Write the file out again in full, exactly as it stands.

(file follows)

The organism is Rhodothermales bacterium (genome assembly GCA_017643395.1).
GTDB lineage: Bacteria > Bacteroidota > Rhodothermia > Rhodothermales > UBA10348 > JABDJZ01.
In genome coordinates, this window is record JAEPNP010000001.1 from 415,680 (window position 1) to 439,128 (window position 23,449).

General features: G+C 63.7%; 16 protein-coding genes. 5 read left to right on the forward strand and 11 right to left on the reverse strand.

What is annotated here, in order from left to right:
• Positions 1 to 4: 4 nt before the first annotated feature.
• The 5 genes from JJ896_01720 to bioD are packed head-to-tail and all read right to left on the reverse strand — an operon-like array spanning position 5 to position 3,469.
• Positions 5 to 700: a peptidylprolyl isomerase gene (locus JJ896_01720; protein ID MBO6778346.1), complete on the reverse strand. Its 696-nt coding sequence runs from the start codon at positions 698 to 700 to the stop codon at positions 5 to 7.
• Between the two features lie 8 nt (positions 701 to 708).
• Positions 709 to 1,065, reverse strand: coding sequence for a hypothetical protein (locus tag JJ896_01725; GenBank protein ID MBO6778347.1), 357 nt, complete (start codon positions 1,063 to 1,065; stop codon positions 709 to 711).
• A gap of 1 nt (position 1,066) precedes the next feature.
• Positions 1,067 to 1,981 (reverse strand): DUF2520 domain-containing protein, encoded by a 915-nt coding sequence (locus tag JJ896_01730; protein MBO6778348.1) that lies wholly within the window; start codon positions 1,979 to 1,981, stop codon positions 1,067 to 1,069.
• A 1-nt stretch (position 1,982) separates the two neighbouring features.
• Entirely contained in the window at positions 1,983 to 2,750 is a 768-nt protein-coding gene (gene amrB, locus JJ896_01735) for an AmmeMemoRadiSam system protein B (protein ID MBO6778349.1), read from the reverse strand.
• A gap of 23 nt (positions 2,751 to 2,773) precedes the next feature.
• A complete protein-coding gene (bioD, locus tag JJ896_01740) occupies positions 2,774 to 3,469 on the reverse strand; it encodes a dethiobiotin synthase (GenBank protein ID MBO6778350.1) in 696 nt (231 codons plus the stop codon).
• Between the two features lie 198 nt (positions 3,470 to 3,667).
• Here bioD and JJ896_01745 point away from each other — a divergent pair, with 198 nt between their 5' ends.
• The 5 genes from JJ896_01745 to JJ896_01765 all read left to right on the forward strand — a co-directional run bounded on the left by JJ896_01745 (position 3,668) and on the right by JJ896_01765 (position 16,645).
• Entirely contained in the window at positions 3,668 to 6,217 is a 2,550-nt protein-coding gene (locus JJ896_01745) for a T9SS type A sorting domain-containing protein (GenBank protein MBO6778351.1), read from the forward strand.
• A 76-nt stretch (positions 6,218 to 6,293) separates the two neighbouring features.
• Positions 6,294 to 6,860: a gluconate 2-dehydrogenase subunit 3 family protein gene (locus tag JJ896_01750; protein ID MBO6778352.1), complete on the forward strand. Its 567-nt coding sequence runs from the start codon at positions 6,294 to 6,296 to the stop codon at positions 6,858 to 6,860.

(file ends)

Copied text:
The organism is Rhodothermales bacterium (genome assembly GCA_017643395.1).
GTDB lineage: Bacteria > Bacteroidota > Rhodothermia > Rhodothermales > UBA10348 > JABDJZ01.
In genome coordinates, this window is record JAEPNP010000001.1 from 415,680 (window position 1) to 439,128 (window position 23,449).

General features: G+C 63.7%; 16 protein-coding genes. 5 read left to right on the forward strand and 11 right to left on the reverse strand.

What is annotated here, in order from left to right:
• Positions 1 to 4: 4 nt before the first annotated feature.
• The 5 genes from JJ896_01720 to bioD are packed head-to-tail and all read right to left on the reverse strand — an operon-like array spanning position 5 to position 3,469.
• Positions 5 to 700: a peptidylprolyl isomerase gene (locus JJ896_01720; protein ID MBO6778346.1), complete on the reverse strand. Its 696-nt coding sequence runs from the start codon at positions 698 to 700 to the stop codon at positions 5 to 7.
• Between the two features lie 8 nt (positions 701 to 708).
• Positions 709 to 1,065, reverse strand: coding sequence for a hypothetical protein (locus tag JJ896_01725; GenBank protein ID MBO6778347.1), 357 nt, complete (start codon positions 1,063 to 1,065; stop codon positions 709 to 711).
• A gap of 1 nt (position 1,066) precedes the next feature.
• Positions 1,067 to 1,981 (reverse strand): DUF2520 domain-containing protein, encoded by a 915-nt coding sequence (locus tag JJ896_01730; protein MBO6778348.1) that lies wholly within the window; start codon positions 1,979 to 1,981, stop codon positions 1,067 to 1,069.
• A 1-nt stretch (position 1,982) separates the two neighbouring features.
• Entirely contained in the window at positions 1,983 to 2,750 is a 768-nt protein-coding gene (gene amrB, locus JJ896_01735) for an AmmeMemoRadiSam system protein B (protein ID MBO6778349.1), read from the reverse strand.
• A gap of 23 nt (positions 2,751 to 2,773) precedes the next feature.
• A complete protein-coding gene (bioD, locus tag JJ896_01740) occupies positions 2,774 to 3,469 on the reverse strand; it encodes a dethiobiotin synthase (GenBank protein ID MBO6778350.1) in 696 nt (231 codons plus the stop codon).
• Between the two features lie 198 nt (positions 3,470 to 3,667).
• Here bioD and JJ896_01745 point away from each other — a divergent pair, with 198 nt between their 5' ends.
• The 5 genes from JJ896_01745 to JJ896_01765 all read left to right on the forward strand — a co-directional run bounded on the left by JJ896_01745 (position 3,668) and on the right by JJ896_01765 (position 16,645).
• Entirely contained in the window at positions 3,668 to 6,217 is a 2,550-nt protein-coding gene (locus JJ896_01745) for a T9SS type A sorting domain-containing protein (GenBank protein MBO6778351.1), read from the forward strand.
• A 76-nt stretch (positions 6,218 to 6,293) separates the two neighbouring features.
• Positions 6,294 to 6,860: a gluconate 2-dehydrogenase subunit 3 family protein gene (locus tag JJ896_01750; protein ID MBO6778352.1), complete on the forward strand. Its 567-nt coding sequence runs from the start codon at positions 6,294 to 6,296 to the stop codon at positions 6,858 to 6,860.